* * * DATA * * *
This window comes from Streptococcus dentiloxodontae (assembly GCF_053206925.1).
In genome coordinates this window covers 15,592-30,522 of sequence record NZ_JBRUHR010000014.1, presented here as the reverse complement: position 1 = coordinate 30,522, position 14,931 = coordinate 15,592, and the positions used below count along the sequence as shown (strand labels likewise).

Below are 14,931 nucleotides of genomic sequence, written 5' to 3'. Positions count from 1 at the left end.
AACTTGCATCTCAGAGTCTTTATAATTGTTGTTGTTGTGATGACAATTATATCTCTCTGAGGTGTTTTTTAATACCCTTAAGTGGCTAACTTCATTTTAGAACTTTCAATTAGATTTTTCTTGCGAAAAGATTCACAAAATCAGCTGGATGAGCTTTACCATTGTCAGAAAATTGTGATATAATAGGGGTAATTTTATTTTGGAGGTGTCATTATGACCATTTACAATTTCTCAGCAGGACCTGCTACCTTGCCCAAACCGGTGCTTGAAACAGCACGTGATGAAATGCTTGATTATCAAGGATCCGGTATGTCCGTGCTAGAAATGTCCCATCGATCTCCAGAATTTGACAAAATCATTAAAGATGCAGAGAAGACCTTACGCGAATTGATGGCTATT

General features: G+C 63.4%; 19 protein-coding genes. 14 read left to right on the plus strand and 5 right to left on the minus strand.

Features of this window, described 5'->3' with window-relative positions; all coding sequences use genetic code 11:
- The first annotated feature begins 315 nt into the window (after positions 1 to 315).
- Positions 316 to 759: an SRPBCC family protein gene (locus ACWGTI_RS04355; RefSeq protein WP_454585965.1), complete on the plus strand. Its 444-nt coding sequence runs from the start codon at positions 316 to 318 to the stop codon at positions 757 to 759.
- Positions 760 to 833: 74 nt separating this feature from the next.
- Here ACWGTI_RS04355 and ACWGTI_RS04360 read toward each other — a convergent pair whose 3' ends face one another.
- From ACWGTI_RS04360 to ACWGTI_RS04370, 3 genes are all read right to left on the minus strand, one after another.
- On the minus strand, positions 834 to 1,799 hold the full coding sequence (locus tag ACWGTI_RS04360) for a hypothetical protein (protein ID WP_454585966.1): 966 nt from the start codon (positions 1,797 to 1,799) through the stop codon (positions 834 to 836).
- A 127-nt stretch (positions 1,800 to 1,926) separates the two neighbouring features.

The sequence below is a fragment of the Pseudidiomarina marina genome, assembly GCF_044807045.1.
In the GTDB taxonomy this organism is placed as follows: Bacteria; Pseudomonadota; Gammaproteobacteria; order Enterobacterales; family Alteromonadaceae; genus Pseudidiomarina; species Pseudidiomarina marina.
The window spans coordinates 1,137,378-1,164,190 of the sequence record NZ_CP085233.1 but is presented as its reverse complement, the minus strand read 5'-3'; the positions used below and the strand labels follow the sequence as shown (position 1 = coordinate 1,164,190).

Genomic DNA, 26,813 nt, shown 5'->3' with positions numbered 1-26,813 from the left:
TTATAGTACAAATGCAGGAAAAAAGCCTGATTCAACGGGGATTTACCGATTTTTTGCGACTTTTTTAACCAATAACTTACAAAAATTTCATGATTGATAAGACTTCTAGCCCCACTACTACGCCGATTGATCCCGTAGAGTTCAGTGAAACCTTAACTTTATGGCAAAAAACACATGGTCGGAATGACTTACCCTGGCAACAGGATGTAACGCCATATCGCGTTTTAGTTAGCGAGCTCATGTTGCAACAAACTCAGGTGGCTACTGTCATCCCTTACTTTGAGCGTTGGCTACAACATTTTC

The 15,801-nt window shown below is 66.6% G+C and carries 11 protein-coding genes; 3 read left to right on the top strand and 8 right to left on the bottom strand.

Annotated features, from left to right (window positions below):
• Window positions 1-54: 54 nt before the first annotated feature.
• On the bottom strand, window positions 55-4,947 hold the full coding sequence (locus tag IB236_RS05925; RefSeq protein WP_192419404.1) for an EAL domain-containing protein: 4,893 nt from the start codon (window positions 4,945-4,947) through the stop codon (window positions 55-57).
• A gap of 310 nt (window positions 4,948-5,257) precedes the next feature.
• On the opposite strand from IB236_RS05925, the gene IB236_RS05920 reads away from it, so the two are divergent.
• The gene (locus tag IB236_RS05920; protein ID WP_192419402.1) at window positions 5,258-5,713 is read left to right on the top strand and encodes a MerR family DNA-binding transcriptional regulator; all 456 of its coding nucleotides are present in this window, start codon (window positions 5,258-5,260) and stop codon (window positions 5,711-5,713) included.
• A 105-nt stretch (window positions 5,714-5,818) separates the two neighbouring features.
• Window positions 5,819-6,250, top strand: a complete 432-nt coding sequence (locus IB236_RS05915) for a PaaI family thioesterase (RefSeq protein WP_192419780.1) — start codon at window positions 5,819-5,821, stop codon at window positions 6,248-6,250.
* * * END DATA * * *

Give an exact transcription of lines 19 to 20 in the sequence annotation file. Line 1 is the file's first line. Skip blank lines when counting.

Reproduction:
The 15,801-nt window shown below is 66.6% G+C and carries 11 protein-coding genes; 3 read left to right on the top strand and 8 right to left on the bottom strand.

Annotated features, from left to right (window positions below):